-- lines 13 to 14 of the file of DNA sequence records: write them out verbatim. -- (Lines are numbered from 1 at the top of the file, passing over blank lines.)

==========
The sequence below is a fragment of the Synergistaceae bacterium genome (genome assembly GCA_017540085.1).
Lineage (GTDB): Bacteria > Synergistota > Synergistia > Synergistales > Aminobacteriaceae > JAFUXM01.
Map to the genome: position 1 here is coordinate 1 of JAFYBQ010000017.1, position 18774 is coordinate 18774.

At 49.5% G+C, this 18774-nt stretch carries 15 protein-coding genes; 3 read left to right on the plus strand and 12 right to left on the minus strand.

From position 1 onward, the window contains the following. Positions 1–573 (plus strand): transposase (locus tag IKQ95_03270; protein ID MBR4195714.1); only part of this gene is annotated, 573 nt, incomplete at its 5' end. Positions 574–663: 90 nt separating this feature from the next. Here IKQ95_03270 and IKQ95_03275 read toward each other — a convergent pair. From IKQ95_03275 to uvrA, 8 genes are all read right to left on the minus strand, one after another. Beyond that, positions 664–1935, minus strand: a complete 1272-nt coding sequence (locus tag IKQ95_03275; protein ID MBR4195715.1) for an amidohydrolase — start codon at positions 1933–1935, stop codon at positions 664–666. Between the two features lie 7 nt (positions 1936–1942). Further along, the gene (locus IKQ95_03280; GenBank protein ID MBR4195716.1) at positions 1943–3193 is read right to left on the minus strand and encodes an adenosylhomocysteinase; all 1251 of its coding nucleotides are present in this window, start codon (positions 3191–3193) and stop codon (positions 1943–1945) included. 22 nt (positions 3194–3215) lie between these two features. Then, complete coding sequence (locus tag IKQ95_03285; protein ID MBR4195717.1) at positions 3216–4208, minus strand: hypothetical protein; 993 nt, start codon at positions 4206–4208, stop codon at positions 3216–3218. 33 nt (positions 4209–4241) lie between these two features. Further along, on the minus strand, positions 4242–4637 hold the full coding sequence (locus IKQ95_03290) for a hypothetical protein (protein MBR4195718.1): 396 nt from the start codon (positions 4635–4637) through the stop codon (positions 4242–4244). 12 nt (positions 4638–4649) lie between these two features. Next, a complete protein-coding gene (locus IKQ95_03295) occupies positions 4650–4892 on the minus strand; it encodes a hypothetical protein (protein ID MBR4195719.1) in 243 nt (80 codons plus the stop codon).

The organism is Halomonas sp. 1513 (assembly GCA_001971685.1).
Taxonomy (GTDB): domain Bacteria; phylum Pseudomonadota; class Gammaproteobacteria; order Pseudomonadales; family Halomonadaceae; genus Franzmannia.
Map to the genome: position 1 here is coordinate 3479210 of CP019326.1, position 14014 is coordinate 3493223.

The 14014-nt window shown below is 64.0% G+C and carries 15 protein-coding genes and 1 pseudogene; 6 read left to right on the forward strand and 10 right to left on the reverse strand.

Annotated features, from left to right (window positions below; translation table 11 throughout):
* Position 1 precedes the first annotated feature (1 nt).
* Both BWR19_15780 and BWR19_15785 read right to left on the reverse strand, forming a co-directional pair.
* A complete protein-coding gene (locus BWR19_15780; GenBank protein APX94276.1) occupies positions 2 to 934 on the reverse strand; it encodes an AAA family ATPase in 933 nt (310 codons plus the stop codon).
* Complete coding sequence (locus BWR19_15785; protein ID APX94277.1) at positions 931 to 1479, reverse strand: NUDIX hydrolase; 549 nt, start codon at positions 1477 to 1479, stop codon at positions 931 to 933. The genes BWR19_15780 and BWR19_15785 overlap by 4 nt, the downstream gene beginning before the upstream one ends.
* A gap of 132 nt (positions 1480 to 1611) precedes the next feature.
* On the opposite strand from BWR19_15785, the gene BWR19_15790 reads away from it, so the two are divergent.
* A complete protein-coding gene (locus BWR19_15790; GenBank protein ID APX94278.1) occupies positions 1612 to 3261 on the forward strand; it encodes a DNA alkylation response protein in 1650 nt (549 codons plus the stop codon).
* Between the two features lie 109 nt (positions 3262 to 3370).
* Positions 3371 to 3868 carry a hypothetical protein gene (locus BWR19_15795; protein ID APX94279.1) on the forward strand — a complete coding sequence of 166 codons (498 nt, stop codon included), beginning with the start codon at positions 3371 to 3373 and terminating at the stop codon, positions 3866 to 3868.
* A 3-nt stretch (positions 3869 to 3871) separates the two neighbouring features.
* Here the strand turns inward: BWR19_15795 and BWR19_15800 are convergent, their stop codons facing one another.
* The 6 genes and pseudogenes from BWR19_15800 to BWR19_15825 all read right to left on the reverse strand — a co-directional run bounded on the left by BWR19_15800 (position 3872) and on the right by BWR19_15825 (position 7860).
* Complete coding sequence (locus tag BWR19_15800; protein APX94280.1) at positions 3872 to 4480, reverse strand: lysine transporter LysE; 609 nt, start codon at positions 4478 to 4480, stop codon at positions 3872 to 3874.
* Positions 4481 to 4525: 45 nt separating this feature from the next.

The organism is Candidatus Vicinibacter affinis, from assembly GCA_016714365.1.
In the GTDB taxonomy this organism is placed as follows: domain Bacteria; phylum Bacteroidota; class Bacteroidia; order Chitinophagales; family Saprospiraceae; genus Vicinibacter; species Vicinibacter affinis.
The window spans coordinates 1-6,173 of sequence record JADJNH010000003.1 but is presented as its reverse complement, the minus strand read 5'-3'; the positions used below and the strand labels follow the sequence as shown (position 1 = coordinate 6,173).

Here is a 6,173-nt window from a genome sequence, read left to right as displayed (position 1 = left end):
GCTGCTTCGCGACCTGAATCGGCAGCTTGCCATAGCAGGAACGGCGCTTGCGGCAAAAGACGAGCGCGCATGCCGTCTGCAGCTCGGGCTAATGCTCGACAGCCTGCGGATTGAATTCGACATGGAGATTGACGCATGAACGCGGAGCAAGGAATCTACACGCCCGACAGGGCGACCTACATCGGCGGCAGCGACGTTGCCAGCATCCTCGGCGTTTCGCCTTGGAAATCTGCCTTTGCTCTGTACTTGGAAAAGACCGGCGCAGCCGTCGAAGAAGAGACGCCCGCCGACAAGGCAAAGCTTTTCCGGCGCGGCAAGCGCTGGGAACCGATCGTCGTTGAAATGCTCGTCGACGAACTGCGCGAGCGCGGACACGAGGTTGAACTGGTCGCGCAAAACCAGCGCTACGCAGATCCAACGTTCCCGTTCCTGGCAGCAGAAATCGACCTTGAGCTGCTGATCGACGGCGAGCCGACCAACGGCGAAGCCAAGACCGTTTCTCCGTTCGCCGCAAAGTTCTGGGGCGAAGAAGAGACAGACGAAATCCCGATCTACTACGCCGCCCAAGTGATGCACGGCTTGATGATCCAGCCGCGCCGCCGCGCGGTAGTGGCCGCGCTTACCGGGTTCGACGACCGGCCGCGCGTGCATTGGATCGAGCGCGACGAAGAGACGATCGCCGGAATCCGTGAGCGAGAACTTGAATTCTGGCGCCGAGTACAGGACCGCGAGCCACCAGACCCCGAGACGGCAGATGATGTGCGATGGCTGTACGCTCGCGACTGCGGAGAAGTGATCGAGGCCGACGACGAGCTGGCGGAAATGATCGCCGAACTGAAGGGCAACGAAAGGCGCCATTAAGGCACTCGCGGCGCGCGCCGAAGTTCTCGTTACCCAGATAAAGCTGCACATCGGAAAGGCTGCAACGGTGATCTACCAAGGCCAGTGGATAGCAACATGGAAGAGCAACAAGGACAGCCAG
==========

* A complete protein-coding gene (locus BWR19_15780; GenBank protein APX94276.1) occupies positions 2 to 934 on the reverse strand; it encodes an AAA family ATPase in 933 nt (310 codons plus the stop codon).
* Complete coding sequence (locus BWR19_15785; protein ID APX94277.1) at positions 931 to 1479, reverse strand: NUDIX hydrolase; 549 nt, start codon at positions 1477 to 1479, stop codon at positions 931 to 933. The genes BWR19_15780 and BWR19_15785 overlap by 4 nt, the downstream gene beginning before the upstream one ends.